M;May 2018;0;March 23;April 5;April 5;April 19;April 20;May 4
M;August 2018;0;July 5;July 19;July 19;July 26;July 27;August 11
D;May 2018;0;September 19;April 5;April 19;April 20;May 4
D;August 2018;0;December 15;July 12;July 26;July 27;August 11
D;December 2018;0;April 30;November 15;November 29;November 30;December 14
E;August 2018;0;July 27;August 11
E;December 2018;0;November 30;December 14
Preparing a Thesis or Dissertation
These guidelines will help you to prepare and submit your master's thesis or doctoral dissertation and its abstract for final approval by the Office of Graduate Studies.
Procedures and Deadlines
Ensure timely submission of your documents by following the steps and deadlines for your intended graduation date on Master's Degree Milestones or Doctoral Degree Milestones. If you have questions regarding your graduate program or the preparation of your thesis or dissertation, contact Graduate Studies:
Electronic Theses and Dissertations
Submitting an electronic thesis or dissertation is the same as submitting one printed on paper; you prepare your document and figures using the same software you normally use. You benefit by filing electronically because you won’t need to print and submit multiple copies on paper and the academic community benefits because your work is more accessible via digital archiving and internet retrieval.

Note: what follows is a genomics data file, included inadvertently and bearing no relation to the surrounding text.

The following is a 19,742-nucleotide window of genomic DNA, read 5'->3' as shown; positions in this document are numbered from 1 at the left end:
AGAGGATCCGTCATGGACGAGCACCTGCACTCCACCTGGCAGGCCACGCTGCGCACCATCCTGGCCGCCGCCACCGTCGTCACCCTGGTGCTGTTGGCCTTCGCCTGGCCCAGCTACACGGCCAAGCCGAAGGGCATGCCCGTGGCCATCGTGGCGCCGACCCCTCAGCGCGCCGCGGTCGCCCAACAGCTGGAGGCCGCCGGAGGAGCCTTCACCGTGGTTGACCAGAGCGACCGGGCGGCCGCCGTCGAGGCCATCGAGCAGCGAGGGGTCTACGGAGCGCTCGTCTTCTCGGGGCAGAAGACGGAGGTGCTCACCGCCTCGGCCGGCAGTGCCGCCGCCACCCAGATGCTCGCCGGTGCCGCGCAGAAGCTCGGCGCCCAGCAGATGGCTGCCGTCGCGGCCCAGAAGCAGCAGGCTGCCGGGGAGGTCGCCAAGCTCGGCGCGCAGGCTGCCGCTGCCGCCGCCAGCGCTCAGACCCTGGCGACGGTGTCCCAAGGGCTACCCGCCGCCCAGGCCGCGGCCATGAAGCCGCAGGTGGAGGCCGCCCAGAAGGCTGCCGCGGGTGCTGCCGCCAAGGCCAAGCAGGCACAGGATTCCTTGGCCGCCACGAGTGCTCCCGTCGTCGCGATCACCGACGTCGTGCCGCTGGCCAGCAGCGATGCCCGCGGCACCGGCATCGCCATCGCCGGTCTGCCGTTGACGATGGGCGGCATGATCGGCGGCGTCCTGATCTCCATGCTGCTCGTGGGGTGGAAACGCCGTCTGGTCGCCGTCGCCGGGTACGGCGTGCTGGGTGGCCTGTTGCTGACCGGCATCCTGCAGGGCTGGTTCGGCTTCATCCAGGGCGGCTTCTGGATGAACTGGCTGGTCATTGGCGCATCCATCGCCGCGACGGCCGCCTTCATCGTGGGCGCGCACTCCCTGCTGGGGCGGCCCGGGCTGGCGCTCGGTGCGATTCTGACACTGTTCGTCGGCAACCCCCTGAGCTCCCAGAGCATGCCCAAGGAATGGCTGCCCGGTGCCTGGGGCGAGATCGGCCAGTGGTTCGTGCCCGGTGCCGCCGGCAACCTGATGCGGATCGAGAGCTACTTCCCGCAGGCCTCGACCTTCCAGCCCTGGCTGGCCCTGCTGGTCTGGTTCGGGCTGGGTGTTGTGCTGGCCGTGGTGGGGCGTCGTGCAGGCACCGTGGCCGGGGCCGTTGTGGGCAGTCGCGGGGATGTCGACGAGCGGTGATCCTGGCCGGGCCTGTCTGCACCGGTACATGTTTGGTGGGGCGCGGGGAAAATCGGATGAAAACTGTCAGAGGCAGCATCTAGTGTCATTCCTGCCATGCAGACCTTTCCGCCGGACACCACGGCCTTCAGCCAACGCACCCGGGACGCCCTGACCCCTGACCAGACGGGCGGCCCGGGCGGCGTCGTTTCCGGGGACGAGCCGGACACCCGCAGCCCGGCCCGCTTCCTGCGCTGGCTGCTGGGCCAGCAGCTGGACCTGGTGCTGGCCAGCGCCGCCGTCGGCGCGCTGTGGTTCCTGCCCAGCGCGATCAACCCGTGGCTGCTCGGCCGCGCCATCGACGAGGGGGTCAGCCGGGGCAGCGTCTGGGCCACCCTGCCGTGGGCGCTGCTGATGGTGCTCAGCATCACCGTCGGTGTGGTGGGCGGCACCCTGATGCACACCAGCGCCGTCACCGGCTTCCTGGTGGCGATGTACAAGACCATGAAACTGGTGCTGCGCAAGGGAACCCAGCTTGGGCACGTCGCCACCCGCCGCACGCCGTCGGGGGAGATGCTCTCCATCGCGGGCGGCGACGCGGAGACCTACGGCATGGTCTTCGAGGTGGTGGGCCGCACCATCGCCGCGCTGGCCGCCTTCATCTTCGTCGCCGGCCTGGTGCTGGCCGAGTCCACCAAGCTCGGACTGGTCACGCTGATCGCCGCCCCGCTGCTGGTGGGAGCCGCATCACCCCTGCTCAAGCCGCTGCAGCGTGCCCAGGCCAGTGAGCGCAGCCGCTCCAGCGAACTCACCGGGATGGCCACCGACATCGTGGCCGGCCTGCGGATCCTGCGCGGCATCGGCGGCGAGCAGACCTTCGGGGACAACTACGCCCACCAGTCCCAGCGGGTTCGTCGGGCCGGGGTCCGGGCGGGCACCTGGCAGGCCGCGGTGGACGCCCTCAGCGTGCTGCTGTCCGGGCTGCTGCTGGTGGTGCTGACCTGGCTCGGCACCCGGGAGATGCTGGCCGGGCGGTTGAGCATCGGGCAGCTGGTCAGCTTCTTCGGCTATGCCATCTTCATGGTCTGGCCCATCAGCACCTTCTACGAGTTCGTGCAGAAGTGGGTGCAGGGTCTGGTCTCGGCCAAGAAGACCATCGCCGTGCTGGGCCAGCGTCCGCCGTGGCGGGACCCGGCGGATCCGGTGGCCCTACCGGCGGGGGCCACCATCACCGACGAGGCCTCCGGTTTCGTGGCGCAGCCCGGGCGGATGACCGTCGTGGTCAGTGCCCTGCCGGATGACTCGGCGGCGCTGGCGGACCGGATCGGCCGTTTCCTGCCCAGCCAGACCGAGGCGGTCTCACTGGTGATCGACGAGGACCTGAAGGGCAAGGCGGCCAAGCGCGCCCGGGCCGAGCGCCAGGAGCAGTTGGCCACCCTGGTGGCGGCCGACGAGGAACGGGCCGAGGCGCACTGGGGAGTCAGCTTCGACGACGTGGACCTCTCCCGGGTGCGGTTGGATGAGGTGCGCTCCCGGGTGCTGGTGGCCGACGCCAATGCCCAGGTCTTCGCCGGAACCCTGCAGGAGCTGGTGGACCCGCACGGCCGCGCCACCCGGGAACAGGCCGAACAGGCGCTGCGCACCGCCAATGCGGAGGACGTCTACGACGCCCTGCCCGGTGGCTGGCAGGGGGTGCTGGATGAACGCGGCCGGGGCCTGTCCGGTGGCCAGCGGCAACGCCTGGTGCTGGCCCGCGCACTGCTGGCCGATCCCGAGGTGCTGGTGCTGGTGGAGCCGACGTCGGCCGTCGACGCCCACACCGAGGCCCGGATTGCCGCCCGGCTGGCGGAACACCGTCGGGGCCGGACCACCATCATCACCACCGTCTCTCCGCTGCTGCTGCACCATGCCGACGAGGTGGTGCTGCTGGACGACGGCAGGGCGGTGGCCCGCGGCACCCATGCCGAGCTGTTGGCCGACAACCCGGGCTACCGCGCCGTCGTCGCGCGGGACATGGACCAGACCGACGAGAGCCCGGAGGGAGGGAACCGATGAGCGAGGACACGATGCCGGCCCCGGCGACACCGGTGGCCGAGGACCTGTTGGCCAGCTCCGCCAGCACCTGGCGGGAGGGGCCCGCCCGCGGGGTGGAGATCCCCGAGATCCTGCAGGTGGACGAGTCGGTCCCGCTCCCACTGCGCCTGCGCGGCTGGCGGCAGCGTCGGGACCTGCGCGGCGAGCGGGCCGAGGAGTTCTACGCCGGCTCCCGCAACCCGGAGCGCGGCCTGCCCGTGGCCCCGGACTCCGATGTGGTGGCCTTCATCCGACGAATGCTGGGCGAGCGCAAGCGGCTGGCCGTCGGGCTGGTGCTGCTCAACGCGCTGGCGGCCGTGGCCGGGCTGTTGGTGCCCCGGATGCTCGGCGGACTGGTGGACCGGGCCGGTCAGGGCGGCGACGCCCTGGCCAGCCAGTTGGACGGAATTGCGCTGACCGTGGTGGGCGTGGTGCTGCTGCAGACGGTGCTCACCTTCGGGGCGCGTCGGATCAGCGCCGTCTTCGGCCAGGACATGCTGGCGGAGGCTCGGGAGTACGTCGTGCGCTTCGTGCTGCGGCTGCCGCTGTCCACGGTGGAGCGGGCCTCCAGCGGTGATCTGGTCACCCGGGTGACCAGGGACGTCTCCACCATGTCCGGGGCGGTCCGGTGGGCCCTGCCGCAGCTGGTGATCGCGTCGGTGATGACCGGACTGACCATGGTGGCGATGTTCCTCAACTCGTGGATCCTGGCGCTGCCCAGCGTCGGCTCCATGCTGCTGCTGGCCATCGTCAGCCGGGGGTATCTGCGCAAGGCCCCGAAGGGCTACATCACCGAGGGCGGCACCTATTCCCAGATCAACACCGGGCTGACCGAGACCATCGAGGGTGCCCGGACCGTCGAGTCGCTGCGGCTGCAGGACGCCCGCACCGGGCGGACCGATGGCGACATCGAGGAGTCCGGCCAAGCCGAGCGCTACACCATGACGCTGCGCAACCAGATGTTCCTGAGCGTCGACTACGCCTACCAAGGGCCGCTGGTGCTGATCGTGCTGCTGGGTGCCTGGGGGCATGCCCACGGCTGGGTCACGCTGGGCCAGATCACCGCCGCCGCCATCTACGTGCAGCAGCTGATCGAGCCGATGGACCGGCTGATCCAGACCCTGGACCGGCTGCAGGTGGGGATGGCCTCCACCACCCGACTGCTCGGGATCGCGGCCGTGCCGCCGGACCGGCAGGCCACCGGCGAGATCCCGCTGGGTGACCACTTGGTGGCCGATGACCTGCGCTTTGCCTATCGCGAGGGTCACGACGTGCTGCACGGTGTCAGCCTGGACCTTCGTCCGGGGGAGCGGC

You’re responsible for adhering to the highest standards of academic integrity when submitting your thesis or dissertation. In support of those standards, the Office of Graduate Studies encourages any student with concerns or questions about plagiarism to discuss them with our Doctoral Programs Coordinator, a faculty advisor, or other qualified faculty or staff.
Plagiarism is defined as presenting the work of another as one's own (i.e., without proper acknowledgment of the source) and submitting examinations, theses, reports, speeches, drawings, laboratory notes or other academic work in whole or in part as one's own when such work has been prepared by another person or copied from another person. Although most obvious in cases where text is copied word for word, plagiarism also includes copying ideas or arguments from another source, including the Internet. Plagiarism can involve as little as copying a key phrase or sentence without acknowledging the source. For more information, see Academic Integrity: Plagiarism.